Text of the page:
Cord blood banking is a relatively new option for pregnant women, and one that has significant health benefits for a child as well as for immediate family members. The blood from the umbilical cord is rich in stem cells, which are considered "master cells" because they serve as the building blocks of organ tissue, blood and the immune system. Like bone marrow, cord blood can be used in future medical treatments that a child or family member might need, providing a guaranteed genetic match. By collecting cord blood and saving it through a cord blood bank, a family can preserve this valuable source of stem cells.
Cord blood has been used for many years to treat as many as 80 different diseases, including leukemia, other cancers and blood disorders. More recently, research has shown that cord blood may have the potential to treat conditions like brain injury and juvenile diabetes.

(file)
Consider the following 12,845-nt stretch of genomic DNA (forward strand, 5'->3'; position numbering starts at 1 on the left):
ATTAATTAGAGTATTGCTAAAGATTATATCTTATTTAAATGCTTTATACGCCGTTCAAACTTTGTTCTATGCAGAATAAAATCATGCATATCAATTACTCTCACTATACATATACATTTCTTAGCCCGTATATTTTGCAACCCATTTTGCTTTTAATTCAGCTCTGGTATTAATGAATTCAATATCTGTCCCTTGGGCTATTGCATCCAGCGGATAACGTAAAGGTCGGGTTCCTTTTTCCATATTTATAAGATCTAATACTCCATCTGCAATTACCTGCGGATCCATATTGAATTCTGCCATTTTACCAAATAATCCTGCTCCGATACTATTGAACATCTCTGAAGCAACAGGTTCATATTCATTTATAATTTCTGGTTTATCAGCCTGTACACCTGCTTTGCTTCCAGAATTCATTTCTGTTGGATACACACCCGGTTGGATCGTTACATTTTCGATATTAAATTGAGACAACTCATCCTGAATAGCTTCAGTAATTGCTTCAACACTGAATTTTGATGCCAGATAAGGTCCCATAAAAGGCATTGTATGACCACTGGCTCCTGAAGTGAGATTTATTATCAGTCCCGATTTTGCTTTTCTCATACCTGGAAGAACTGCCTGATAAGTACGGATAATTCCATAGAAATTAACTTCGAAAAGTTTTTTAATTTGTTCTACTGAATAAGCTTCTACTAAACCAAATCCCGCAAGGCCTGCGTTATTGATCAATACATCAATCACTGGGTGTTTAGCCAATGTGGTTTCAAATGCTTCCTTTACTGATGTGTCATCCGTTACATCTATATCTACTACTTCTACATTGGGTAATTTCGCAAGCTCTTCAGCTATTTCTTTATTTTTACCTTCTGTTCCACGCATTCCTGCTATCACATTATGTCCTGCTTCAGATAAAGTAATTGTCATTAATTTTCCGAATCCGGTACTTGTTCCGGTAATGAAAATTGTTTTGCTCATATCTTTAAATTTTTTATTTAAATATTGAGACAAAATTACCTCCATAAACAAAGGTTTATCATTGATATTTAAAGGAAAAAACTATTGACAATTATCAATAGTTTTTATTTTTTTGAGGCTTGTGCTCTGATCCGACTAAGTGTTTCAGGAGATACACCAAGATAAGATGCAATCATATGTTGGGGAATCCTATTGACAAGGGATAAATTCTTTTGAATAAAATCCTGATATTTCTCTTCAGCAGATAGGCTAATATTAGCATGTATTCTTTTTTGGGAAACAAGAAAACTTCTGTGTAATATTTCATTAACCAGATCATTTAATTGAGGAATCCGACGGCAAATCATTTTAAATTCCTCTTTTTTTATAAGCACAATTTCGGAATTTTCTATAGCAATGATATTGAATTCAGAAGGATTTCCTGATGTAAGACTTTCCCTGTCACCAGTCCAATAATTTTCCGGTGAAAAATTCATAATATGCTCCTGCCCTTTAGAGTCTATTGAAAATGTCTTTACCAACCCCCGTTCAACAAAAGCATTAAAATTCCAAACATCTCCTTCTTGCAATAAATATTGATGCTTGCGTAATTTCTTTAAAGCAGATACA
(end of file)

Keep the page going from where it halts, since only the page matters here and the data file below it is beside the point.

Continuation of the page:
Cord blood collection is a simple, safe and painless procedure to remove blood from the umbilical cord immediately after birth. If an expectant mother chooses to save blood from the umbilical cord, she should work with a cord blood bank prior to delivering her baby to secure the necessary collection supplies. She can choose to save the cord blood and bank it for her family or donate the blood for use by others. If the blood is not banked, it will be discarded. While this is an individual choice, pregnant women are strongly encouraged to consider saving cord blood because it provides a once-in-a-lifetime opportunity to preserve cells that could have tremendous future health benefits.
Dr. Michael Urig is chief of obstetrics and gynecology at Banner Good Samaritan Medical Center. For more information on this topic, talk with your doctor, or call Urig's Ahwatukee Foothills office at (480) 759-9191.